Art New York 2018: Interview With Archeus/ Post-Modern
ARCHEUS / POST-MODERN
Director Brian Balfour–Oatts
Tell us a little bit about your gallery. What types of art do you generally focus on?
We deal in works from the so-called "secondary market", which means pieces which are already in the marketplace, and not being sold on behalf of the artist. The artists in whose work we deal are all very established, in museum collections, and are generally held to be amongst the best and most well-known of their generation
What should visitors expect from your booth in Art New York this year?
Predominantly important abstract work. We have some very fine examples of paintings by Pierre Soulages, Josef Albers and Ron Gorchov, and rare editions by Donald Judd and Bridget Riley. The majority of artists that we hold are abstract, both gestural and hard-edged - although we are also very involved with the figurative work of Hockney, Freud, Warhol and Ed Ruscha.
Please share a few tips for new collectors and those interested in investing in art for the first time.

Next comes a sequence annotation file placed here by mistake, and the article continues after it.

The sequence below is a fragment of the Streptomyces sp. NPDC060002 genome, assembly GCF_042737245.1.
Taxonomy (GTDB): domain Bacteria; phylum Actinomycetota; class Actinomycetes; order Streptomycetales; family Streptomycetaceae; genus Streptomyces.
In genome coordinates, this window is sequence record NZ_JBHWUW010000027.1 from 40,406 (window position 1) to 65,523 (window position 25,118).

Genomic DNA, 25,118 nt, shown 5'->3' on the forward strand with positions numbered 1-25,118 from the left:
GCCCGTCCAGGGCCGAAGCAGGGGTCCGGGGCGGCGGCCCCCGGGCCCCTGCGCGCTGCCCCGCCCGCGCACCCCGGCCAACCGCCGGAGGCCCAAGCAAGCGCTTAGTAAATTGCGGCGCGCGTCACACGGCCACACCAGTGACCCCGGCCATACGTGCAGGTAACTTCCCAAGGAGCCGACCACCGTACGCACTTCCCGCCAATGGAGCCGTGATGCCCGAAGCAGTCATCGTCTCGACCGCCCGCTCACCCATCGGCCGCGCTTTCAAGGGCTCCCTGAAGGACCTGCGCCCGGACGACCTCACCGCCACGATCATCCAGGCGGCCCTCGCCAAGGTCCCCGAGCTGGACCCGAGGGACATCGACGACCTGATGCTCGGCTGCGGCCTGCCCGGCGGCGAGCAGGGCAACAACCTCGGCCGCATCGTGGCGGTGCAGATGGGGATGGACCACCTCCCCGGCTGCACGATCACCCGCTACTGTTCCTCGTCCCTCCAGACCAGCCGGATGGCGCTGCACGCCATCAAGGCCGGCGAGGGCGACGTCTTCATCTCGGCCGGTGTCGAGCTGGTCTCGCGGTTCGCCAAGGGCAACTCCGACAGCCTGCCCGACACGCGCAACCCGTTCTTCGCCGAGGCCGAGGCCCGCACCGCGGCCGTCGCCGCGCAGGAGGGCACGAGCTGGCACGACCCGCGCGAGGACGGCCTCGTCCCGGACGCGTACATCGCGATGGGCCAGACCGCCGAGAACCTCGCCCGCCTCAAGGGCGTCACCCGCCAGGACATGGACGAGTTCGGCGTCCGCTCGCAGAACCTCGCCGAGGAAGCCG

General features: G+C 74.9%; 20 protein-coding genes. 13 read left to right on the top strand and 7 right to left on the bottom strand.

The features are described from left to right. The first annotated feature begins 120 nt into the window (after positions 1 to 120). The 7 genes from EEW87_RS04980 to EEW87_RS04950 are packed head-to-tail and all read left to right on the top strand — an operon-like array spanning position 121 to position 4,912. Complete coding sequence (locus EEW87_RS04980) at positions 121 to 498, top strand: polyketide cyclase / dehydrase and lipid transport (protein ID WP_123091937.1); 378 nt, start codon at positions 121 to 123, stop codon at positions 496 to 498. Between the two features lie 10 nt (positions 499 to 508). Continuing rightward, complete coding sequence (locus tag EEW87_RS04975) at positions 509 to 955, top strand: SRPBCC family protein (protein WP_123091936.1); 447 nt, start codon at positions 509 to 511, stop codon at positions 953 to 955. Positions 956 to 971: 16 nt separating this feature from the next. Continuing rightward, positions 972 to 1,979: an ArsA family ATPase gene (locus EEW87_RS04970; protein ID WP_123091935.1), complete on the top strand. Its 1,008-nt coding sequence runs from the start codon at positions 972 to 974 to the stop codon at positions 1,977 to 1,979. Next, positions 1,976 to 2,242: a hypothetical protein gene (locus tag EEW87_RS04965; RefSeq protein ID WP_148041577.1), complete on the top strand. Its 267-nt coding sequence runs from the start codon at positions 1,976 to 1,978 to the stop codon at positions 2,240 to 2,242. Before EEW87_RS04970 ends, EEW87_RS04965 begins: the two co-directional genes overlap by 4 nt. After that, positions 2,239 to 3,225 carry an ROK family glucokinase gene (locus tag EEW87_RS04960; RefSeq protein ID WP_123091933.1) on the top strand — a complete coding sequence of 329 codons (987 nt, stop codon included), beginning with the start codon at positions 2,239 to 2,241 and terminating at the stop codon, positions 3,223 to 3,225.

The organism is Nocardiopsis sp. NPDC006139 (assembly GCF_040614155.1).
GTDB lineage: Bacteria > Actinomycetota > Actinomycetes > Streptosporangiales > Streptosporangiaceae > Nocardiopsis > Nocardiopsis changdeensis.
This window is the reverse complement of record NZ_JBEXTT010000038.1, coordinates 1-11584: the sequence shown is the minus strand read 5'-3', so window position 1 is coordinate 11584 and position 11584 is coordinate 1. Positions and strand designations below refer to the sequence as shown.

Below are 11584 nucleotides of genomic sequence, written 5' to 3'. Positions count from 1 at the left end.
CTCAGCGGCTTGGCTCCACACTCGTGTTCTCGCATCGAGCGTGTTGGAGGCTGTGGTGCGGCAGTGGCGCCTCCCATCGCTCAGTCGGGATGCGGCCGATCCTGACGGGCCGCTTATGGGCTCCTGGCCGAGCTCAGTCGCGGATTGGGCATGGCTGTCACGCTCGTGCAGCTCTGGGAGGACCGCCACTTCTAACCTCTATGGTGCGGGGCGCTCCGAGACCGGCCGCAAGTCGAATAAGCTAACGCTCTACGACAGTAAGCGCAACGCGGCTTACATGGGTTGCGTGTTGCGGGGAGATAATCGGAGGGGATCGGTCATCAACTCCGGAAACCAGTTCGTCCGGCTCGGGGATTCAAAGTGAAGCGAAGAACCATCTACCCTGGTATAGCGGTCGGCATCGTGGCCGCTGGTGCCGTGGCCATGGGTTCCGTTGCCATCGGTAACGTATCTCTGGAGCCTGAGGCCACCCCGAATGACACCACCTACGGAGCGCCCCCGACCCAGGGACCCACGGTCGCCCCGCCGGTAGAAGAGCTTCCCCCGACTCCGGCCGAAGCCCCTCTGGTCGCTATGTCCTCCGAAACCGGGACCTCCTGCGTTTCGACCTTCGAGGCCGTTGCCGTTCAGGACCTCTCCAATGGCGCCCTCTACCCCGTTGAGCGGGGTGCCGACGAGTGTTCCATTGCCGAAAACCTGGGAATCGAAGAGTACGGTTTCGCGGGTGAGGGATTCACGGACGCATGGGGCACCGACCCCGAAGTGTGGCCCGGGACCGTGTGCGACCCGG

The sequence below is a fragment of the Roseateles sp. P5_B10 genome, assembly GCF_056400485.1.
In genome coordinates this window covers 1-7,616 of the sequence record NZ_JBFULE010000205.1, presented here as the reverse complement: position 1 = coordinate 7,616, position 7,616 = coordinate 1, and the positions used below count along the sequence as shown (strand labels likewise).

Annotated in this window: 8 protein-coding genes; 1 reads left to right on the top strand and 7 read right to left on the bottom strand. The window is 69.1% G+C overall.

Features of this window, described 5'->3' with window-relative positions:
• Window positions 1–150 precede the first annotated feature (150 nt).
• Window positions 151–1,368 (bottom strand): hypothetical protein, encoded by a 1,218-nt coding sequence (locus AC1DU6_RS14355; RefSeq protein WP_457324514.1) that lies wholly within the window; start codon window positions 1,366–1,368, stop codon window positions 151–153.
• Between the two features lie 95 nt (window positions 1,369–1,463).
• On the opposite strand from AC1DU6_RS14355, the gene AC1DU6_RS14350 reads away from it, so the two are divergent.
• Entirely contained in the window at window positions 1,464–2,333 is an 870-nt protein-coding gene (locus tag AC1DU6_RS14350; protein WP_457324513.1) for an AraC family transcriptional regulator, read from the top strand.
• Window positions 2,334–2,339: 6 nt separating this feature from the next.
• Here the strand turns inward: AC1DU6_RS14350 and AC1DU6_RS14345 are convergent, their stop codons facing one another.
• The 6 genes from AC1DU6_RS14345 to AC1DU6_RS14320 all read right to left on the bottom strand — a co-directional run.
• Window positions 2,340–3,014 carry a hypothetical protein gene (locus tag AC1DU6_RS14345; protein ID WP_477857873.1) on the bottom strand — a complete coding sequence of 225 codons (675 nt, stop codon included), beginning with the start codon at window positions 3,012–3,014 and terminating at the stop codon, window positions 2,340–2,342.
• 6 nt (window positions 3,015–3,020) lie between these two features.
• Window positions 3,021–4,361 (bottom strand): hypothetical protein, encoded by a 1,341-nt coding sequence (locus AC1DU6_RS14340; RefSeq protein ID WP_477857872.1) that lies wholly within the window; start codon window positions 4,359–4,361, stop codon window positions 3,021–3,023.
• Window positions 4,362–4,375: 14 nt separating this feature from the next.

If an artist isn't already in the collection of MoMA or the Tate, then don't even think about the investment angle. Check recent acquisitions by both of those institutions, as well as other international museums (usually available online) and see what they have bought in the last year.
If you consider your purchase of art to be an investment, then it's fine to buy with your ears. Unless you have been looking at paintings every day for ten years, ask and listen.
What are your favorite aspects of participating in art fairs?
The non-stop nature of the four or five days of an art fair is very exciting. Every minute a different conversation begins, and you speak to hundreds of people in a very short space of time. One way or another, the majority of my most important and favorite clients have met me through art fairs.
Name a few important works we should keep an eye on when visiting.
We have a super-rare set of ten black woodcuts by Donald Judd, the only set ever to have appeared on the market, other examples of which are owned by MoMA and SFMoMA.
We also have a beautiful Albers painting which belongs to the same group that was the subject of the Guggenheim's recent "Albers in Mexico" exhibition.
Genuinely museum quality works are a joy to own, even if it is temporary.
(Above image: Josef Albers, Contented Green)